Sorry for my late answer, it is services with no home directory. But I tried with with a local account and home directory and the result was the same. I only have work when I use the propietary account. I have checked the rights in the folders and it seems ok, maybe I should enable a special group difine in the server. Any idea Mark23 and Eric?
It is /user/bin/false by default for "Services only" account, should be changed to /bin/sh
Yeah "/user/bin/false" is the default for Services only accounts/users, and it needs to be changed. While I didn't verify them all, any of the listed shells should work. I set mine to /bin/bash months ago and never had a problem.
I think this only works for local "services only" users/accounts since they're the only ones that will appear in the Users&Groups System Preferences for editing.
Actually, while this will work, it is NOT the appropriate way to deal with this from a security point of view.
Let me explain. The real reason why you are seeing the "User xxxxx may not use FTP" message is for the following reason. In *nix based systems such as Mac OS X, when you create a user, that user has a login shell associated with it as already mentioned (right-click a user and select 'Advanced Options...' to see this). This shell is usually something like a Bourne Again SHell (BASH) (/usr/bin/bash), C SHell (/usr/bin/csh), or your more traditional Korne SHell (/usr/bin/ksh), depending what the user prefers to use for their command line.
However, when you setup a Mac user with the Home Folder: set to [None - Services Only], you are indicating that this user is to have access to some set of services such as FTP but NOT be a local user on the machine (as in you see that user on the login screen and can sign in with their credentials right on the Mac). Therefore, such a user's login shell is set to /usr/bin/false. Translation: this user does not HAVE a login shell, therefore cannot login. If they attempt to TELNET/SSH/etc., as the process continues, the lack of a shell will deny them access. This is by design.
Unfortunately, for whatever reason, Apple neglected something. Also in *nix-based systems, there are system files located in the /etc/ folder which determine various things. One of those files is /etc/shells. As you can see if you bring up a Terminal and enter the following commands:
here is what is in that file, and the comments explain its purpose:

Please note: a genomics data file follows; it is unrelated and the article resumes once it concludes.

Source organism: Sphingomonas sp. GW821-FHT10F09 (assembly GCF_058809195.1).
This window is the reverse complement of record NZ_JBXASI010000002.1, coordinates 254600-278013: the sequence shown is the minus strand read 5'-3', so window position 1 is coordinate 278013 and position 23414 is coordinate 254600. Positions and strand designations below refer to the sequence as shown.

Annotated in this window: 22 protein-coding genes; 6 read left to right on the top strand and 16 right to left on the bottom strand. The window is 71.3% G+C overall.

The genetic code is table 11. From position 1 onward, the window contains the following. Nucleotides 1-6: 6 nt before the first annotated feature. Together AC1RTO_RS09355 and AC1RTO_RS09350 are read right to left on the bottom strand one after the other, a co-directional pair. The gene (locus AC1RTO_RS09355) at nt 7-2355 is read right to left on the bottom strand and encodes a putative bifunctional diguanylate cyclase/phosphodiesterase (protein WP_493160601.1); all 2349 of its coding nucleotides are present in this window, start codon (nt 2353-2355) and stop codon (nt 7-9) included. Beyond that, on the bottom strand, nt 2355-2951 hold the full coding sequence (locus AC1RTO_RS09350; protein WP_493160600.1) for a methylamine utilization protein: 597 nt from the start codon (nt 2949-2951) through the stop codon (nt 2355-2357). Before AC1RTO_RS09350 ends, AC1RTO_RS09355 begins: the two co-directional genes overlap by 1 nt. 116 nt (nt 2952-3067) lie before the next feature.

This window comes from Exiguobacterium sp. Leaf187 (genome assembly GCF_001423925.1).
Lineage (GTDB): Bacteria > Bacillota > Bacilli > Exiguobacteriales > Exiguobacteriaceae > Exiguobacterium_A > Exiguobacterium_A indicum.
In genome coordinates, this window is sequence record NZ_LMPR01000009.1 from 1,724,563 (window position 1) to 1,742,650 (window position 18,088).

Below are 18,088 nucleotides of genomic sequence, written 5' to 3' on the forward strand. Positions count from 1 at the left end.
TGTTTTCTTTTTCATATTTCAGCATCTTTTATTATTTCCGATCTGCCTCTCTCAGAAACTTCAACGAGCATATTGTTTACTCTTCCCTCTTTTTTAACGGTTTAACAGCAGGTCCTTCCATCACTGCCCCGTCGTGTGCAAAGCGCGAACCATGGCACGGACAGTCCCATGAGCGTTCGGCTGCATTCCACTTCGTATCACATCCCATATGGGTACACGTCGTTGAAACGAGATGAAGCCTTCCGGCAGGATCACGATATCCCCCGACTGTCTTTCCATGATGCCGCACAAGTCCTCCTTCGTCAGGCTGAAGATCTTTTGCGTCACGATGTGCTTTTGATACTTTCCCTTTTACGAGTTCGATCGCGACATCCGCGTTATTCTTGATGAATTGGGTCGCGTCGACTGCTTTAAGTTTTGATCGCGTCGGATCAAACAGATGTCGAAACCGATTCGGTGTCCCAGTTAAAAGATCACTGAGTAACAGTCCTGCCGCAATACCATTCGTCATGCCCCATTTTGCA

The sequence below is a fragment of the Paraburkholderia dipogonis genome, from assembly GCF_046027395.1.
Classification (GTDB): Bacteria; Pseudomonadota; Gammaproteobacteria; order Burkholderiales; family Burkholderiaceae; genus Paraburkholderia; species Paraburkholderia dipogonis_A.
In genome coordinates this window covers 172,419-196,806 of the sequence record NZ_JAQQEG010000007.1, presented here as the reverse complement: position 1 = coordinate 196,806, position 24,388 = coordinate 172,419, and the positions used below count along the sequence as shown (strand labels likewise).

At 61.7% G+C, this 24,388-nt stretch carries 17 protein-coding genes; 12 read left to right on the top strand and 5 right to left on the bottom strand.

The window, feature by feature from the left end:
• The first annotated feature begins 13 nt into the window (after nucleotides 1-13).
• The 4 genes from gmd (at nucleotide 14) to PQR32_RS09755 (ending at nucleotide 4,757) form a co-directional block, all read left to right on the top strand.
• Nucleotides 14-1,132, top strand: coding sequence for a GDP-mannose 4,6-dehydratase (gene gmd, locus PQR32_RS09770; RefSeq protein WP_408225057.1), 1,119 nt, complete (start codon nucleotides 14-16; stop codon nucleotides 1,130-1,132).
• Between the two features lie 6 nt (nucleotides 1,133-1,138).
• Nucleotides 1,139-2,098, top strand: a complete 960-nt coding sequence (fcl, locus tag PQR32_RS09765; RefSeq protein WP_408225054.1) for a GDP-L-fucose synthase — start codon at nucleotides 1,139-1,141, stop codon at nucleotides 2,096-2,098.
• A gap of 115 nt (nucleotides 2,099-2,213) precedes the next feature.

# List of acceptable shells for chpass(1).
# Ftpd will not allow users to connect who are not using
# one of these shells.
So what's my point? Look carefully at that file. Notice anything missing? That's right. There's no line reading
This means that although the Mac GUI let you create a "services only" user, they associated that user with a "shell" which is not in the approved /etc/shells list. THIS is why you are being rejected. Why Apple didn't include this is beyond me.
Now Acidron's solution works because you are changing the login shell to one that IS listed in /etc/shells. But you are ALSO giving that user an ACTUAL login shell, which might be misused to gain higher level access to the system.
The RIGHT solution would be for Apple to include the missing line in /etc/shells. But as they have yet to do it, you can do it yourself. Using Terminal, simply edit this file as root and add the one line, doing something like this:
sudo vim /etc/shells
If you are not familiar with the VIM editor (quite possible), I'd suggest an easier one that's built-in as well. Do this instead:
sudo nano /etc/shells
You should be prompted for your password (what you used to log in to the Mac and/or any time you install Mac software and it wants your password). Enter it, and at this point you'll be in the nano/pico editor with the file contents loaded. Simply use your cursor keys to navigate to the bottom of the file, enter the one line
then save the file by pressing [CTRL]-[X] and then hitting [Y] to confirm the save.
As a few added things to note, the FTP server built into Mac OS X also looks for other files in /etc. For example, if you want a welcome message to be shown, simply create the file
And on my systems in the past I tended to create the file
in which I placed the usernames I allowed to FTP into my box, as it would change their root directory to their home directory (before OS X offered this "services only" option). This prevented them from "breaking out" and seeing more of the file system than necessary.